Hutchison Whampoa

Hutchison's Rabbit, Orange and a great big lemon

PUBLISHED : Friday, 22 August, 2008, 12:00am
UPDATED : Friday, 22 August, 2008, 12:00am

Back in the early 1990s someone over at Hutchison Whampoa had a brilliant idea.

At the time the cash-rich company was keen to diversify its earnings away from Hong Kong, where in addition to its ports, property and retail businesses, Hutchison had recently rolled out a new mobile-telephone service.

In those days mobile telephones were a niche market. The handsets were the size and weight of a brick, connections were patchy and coverage scant. Worst of all, the charges were crippling, which restricted the customer base to a handful of investment bankers and their drug dealers.

But the mobile market was evolving rapidly and costs were falling fast as the technology was becoming increasingly commoditised.

I know, reasoned Hutchison's bright spark, let's make the most of our balance sheet strength to build mobile networks in Europe. That way we can kill two birds with one stone, both diversifying our earnings and making a tonne of money as we bring mobile phones to the European masses.

The first attempt was a disaster. In an effort to make mobile phones affordable, Hutchison tried to replicate its reasonably successful Hong Kong mobile business in Britain, launching a service called Rabbit (rabbit, Hutch - get it?) in 1992.

It's performance was as lame as the joke. To keep customers' bills down Hutchison opted for a cut-price service with handsets that were unable to receive incoming calls and could make outgoing calls only within 100 metres of a base station.

The idea may have worked in Hong Kong, but it never caught on in Britain. Base stations were too few and far between and customers, who had long regarded mobile phones as a status symbol, were reluctant to be seen toting a cheaper version. With only a few thousand subscribers, Rabbit closed down at the end of 1993 having sustained losses of hundreds of millions of pounds.

Hutchison seemed to learn from its failure. The next year it launched a fully featured mobile phone service called Orange. The marketing was slick, the handsets were state of the art and the coverage was extensive. Best of all, the service was affordable. Customers loved it.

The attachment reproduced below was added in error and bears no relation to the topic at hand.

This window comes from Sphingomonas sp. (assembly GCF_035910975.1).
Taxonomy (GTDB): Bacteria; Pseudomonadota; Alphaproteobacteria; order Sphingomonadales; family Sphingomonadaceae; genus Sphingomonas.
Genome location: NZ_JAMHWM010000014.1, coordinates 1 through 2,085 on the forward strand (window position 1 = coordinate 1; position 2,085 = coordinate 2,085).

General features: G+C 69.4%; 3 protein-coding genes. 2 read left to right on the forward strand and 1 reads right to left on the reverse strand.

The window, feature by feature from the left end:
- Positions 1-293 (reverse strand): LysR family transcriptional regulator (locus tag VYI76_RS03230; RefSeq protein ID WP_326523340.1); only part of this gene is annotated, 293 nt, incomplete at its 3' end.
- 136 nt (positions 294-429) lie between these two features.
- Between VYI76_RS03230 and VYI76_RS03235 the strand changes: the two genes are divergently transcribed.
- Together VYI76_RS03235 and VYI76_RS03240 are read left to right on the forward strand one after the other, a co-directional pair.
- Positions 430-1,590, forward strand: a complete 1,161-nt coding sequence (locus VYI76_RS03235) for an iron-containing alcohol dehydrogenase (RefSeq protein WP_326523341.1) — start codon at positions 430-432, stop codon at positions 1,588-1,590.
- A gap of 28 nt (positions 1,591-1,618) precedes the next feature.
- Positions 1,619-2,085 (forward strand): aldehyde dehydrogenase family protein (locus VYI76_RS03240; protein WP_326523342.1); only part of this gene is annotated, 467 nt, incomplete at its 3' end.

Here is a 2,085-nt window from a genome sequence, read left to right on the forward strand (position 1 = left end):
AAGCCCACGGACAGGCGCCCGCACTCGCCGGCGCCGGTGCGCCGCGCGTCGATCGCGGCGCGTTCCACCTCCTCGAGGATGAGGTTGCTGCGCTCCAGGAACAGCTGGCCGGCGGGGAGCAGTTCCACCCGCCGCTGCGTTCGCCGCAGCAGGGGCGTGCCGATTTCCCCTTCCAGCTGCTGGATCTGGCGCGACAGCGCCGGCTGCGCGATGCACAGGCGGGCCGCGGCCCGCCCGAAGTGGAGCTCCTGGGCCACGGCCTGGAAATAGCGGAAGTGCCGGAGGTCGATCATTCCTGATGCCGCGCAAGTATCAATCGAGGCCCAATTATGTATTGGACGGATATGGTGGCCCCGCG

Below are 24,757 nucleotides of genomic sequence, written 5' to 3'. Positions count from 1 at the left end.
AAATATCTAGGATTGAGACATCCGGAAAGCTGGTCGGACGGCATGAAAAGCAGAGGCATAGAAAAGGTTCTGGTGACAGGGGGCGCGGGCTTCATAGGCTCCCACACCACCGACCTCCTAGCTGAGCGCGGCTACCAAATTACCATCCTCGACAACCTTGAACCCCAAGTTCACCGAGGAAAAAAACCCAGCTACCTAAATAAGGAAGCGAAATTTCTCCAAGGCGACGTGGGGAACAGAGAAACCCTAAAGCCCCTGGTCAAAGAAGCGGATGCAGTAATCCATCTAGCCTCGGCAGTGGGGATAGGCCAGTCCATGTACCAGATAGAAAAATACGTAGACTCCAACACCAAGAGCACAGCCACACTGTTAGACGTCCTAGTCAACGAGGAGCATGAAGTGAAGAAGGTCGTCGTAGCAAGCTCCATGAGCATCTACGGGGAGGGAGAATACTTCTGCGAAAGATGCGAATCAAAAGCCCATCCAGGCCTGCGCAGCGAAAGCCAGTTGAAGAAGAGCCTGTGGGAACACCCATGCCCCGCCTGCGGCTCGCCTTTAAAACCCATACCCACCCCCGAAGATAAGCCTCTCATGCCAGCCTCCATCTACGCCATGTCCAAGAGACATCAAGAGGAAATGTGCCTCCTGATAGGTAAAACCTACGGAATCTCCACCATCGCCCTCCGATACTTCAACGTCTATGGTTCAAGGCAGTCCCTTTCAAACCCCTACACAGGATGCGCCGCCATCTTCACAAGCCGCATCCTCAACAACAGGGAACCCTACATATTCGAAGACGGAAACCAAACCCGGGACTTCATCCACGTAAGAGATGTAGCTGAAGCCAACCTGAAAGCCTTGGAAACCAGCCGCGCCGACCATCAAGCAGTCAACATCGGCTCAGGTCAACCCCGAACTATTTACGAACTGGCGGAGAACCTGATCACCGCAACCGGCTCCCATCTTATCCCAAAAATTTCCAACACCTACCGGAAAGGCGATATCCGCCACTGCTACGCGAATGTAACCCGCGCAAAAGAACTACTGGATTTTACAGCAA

By early 1996, when Orange was floated at a capitalisation of GBP2.5 billion, it had signed up 400,000 subscribers. By the time Hutchison cashed out in 1999 with a GBP20 billion sale to Mannesman it had millions. Hutchison chairman Li Ka-shing's reputation as the consummate asset trader was firmly established. Rabbit was forgotten.

Then in 2003 Hutchison tried to repeat its Orange success, launching 3, a third generation mobile service, in Europe.

The formula proved difficult to replicate, however. The investment costs were punitive. And customers were reluctant to ditch their existing phones for a more expensive version with the dubious added benefit of being able to make video calls or receive live football scores.

Five years on, Hutchison's 3 Group has yet to turn a profit although, as the first chart below shows, its losses are at least getting smaller. In the first half of this year, the unit made a loss before interest costs and tax of HK$3.2 billion, a marked improvement over last year's first-half loss of HK$11.3 billion. The company hopes to make a monthly operating profit (before interest costs) by the end of this year and a whole year operating profit (again before interest) in 2009, some three years later than its original target.

At that point Hutchison is likely to try and recoup some of its vast investment either through a trade sale or with an initial public offering, probably of 3 Group's Italian arm. Whether buyers will step up is uncertain. Hutchison tried to float its Italian service in 2006 but abandoned the deal after it failed to get the price it sought.

True, the unit is losing less money now, but with European economies contracting, investors are bound to be wary and it looks like Hutchison's venture into 3G telecommunications may continue to weigh on the group's stock price for a considerable time to come (see the second chart).

Unfortunately, it seems Hutchison has not fully taken to heart the lesson of Rabbit, and Orange's successor has turned out to be a lemon.